Heyward broke out with the St. Louis Cardinals in 2015, hitting .293 with a .359 on-base percentage, and now he's looking to cash in on a monster deal in the range of $200 million. The Cubs won't just throw huge dollars around, but they're reportedly focusing on Hewyard, who would be the second Cardinal to join the Cubs this winter after John Lackey.
Getty ImagesDilip Vishwanat
Carlos Carrasco, SP, Indians
Chicago would love to add more starting pitching, and with the cost of arms so high on the free-agent market this winter, a trade may be more likely. The Cubs are reportedly looking at Carrasco, who is 28 years old, had a 3.04 ERA for Cleveland last season and is currently signed through 2018.
Getty ImagesEd Zurga
Danny Salazar, SP, Indians
In addition to Carrasco, the Cubs are also linked to Cleveland's Danny Salazar. He'd require at least one of the Cubs' heralded young hitters in any trade package, but Salazar is 25 years old, has frontline stuff and is just about to enter the prime of his career. Pitting him with Jon Lester at the top of the rotation would be a great starting point for an excellent staff.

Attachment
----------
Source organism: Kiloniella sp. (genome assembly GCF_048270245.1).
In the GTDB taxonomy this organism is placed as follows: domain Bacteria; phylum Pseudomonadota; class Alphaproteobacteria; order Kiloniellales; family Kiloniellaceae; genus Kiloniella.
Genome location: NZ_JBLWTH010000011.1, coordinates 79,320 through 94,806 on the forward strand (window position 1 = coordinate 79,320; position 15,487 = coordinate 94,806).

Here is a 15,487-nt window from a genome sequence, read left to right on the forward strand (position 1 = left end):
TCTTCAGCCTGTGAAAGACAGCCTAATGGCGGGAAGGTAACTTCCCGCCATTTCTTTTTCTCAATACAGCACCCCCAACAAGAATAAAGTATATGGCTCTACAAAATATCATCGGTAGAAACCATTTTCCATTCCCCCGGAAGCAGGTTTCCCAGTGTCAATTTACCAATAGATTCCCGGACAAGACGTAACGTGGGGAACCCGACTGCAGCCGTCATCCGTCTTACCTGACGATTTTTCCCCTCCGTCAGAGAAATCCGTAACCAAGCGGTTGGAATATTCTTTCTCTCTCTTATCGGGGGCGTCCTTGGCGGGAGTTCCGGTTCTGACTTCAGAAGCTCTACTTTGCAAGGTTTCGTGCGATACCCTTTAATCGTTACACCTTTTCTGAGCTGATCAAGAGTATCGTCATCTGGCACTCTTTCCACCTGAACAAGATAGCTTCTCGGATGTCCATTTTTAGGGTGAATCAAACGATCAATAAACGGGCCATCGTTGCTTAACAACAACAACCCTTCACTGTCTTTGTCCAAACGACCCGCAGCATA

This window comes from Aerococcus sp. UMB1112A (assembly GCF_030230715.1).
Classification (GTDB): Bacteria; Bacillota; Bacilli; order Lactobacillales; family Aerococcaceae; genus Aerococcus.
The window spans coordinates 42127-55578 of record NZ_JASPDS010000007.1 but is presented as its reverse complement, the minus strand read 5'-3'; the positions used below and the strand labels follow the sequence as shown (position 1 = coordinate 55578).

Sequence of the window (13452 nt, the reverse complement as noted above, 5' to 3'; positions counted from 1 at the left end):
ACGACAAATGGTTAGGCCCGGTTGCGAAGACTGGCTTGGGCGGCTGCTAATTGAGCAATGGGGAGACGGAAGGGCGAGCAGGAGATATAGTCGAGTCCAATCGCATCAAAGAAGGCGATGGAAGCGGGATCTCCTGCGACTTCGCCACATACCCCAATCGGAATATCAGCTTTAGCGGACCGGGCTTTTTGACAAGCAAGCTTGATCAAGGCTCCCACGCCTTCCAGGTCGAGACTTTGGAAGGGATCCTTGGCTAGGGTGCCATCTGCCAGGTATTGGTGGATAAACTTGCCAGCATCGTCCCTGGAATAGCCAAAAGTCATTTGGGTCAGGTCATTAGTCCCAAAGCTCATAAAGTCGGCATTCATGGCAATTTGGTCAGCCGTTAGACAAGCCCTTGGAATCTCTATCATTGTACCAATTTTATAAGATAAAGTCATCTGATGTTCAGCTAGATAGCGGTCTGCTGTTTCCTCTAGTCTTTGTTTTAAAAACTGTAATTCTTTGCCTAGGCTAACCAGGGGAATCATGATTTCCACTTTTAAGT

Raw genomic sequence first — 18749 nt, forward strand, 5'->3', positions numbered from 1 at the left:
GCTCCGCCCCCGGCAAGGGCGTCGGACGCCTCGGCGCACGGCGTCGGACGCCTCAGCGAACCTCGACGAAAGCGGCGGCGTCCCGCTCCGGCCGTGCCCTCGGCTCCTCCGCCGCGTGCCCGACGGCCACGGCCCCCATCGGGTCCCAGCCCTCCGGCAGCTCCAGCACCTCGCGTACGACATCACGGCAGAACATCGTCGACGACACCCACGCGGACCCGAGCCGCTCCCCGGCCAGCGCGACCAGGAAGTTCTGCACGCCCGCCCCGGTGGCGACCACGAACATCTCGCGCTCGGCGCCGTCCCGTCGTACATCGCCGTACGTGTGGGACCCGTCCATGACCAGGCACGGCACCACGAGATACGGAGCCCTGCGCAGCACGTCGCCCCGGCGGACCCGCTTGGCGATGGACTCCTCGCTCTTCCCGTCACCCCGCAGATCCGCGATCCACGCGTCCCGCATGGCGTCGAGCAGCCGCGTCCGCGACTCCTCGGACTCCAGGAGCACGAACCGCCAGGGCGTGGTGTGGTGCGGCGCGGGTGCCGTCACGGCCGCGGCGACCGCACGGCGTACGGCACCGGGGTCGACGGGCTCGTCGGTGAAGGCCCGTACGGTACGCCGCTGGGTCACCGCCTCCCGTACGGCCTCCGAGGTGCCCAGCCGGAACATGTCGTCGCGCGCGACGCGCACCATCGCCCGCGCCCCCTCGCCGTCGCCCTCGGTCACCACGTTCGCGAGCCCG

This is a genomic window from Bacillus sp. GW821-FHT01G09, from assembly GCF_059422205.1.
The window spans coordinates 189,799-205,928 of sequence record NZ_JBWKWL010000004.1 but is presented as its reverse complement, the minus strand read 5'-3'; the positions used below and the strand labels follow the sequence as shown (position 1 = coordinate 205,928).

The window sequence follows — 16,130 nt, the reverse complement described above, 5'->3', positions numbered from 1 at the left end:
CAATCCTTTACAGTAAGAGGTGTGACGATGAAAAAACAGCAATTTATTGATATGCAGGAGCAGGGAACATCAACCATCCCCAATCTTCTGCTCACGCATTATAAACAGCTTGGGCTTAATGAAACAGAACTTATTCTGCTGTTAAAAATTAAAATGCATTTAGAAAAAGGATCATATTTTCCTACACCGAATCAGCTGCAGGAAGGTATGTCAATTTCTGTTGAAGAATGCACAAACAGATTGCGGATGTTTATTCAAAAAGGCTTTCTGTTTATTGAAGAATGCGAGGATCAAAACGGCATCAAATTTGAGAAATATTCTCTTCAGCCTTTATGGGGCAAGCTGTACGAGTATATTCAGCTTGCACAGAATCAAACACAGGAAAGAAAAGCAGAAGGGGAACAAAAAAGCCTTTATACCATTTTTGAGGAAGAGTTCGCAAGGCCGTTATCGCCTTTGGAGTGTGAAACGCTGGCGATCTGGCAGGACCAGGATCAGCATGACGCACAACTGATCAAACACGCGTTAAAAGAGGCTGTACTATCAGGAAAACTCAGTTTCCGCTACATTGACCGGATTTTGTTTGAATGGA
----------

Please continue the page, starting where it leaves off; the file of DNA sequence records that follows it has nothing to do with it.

David Richard-USA TODAY SportsDavid Richard
Kevin Gausman, SP, Orioles
Gausman, the No. 4 overall pick in 2012 out of LSU, has not lit up the big leagues as quickly as some expected, but that works in the Cubs' favor. He still has a mid-to-upper 90s fastball and a slider and split that can miss bats. If there's an opportunity to buy at a little lower price, the Cubs should do it. Gausman tossed 161 innings last year with a 3.83 ERA, still has big upside and is young and cheap.
Getty ImagesRob Carr
Tyson Ross, SP, Padres
Ross is 28 years old and posted a 3.26 ERA in 196 innings last season for San Diego, racking up 4.4 WAR. The best part: Ross won't become a free agent until 2018. If the Padres believe they can get a young hitter or two for him, then they could move him and Chicago would be the perfect spot. Ross is another option that would help the Cubs avoid throwing crazy money at aging arms on the open market.